DALLAS—Gasoline is close to breaking below a key psychological barrier as drivers enjoy some of the cheapest pump prices since the recession.
The nationwide average price of a gallon of regular Saturday was $2.02, down 58 cents from this time last year, according to auto club AAA. Experts say it could drop below $2 in the coming days.
For consumers, this winter is shaping up to be a good one, energy-wise: With oil below $40, natural gas under $2, and a relatively warm winter predicted, they also stand to pay less to heat their homes.
According to data compiled by AAA and the Oil Price Information Service, drivers in about half of the states are already paying below $2 for gas. South Carolina has the lowest average price at $1.79 a gallon. At the high end, Californians are paying $2.65 and Hawaiians are shelling out $2.76.
The relative bargains at the pump might last a while, because global supplies are high and demand appears to be weakening. Oil prices fell Friday after the International Energy Agency predicted that demand will grow more slowly next year. The organization expects 2016 growth to be only two-thirds the size of 2015’s increase.
Rising production, mostly from OPEC, is also pressuring oil prices. Iran, Iraq and other members of the oil cartel are trying to boost output as they dig out from economic sanctions and wars.
Crude oil futures fell $1.14 to close at $35.62 a barrel Friday on the New York Mercantile Exchange.
Tom Kloza, head of energy analysis for the Oil Price Information Service, said gas could go as low as $1.79 a gallon by winter, before rising again next year.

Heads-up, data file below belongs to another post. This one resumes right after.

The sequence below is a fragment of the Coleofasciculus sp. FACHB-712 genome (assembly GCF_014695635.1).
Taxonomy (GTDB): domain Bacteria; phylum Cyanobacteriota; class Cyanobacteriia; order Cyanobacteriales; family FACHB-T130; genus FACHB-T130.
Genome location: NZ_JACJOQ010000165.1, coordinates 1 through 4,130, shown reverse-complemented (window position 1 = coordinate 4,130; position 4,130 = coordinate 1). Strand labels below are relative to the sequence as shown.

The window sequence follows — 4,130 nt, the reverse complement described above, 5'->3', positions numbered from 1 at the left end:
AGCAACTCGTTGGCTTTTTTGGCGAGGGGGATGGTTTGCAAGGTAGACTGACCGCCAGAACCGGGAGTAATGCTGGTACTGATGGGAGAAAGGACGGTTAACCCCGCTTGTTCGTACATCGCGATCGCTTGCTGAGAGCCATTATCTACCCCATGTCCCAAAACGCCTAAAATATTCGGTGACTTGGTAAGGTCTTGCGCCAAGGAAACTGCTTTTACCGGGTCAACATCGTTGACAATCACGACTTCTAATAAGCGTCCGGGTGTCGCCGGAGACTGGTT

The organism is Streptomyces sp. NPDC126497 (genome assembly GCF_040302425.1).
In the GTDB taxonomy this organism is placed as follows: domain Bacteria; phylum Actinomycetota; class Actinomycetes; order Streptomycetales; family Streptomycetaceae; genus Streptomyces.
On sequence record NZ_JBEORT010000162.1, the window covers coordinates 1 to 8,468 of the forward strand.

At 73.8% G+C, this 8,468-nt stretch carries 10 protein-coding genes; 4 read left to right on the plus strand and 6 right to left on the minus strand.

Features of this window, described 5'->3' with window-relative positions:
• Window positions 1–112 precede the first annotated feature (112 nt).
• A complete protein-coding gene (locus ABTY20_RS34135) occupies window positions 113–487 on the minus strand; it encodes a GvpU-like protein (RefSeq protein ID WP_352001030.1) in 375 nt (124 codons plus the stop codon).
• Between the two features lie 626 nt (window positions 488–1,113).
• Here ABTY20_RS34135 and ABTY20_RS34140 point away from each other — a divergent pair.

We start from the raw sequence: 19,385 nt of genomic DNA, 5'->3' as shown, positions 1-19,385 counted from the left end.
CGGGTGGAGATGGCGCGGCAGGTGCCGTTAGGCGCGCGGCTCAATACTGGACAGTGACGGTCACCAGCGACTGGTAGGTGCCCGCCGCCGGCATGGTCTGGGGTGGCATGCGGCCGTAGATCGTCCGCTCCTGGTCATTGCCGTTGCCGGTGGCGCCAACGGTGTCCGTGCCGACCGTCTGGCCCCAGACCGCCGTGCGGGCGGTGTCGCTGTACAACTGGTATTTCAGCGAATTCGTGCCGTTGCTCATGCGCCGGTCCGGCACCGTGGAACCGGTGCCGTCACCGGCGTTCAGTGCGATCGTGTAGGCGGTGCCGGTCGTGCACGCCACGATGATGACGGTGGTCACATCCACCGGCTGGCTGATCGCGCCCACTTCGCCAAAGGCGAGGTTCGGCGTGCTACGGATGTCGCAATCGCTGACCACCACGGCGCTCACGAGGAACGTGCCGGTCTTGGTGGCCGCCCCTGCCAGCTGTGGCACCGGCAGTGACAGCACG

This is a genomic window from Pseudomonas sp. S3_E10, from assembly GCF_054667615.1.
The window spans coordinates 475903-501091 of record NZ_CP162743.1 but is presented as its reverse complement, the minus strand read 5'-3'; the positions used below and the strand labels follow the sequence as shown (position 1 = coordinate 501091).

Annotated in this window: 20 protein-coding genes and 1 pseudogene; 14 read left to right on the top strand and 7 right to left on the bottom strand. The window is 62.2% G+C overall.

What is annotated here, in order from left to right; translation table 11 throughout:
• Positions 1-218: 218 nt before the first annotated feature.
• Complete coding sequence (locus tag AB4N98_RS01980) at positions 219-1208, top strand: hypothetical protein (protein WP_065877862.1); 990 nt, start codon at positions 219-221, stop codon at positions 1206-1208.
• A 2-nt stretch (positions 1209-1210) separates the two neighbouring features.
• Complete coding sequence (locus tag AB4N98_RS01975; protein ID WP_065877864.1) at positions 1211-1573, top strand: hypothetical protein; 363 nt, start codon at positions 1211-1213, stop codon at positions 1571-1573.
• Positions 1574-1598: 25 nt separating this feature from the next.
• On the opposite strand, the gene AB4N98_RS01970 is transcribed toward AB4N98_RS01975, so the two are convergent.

“I do think it will be much higher in the spring,” maybe $2.75, he said.
Refiners often curtail production to perform maintenance on their plants during the slower late-winter and early-spring periods, and that is followed by the annual summer surge in driving. That yearly decrease in supplies and uptick in demand usually pushes prices up as the beginning of summer approaches.
While gas is at its cheapest price in more than six years, some suggest it should be even cheaper.
Jodie Gunzberg, the head of commodities research at S&P Dow Jones Indices, studied monthly prices for crude oil and gasoline going back to 1988. She found that the two generally went up or down about the same. But so far this year, she said, oil prices are down 29 percent while gasoline is down only 16 percent.
If gasoline prices had behaved exactly the same as oil prices this year, she estimates that consumers would be saving another 6 percent at the pump—about 12 cents on every gallon.
Consumers might not complain too loudly, however. Filling up a 20 gallon tank will cost an average $40.40 this weekend compared with $52 a year ago. And the Energy Department said this week that the average household can expect to spend $570 less for heating oil this winter, while a natural gas user should save 13 percent.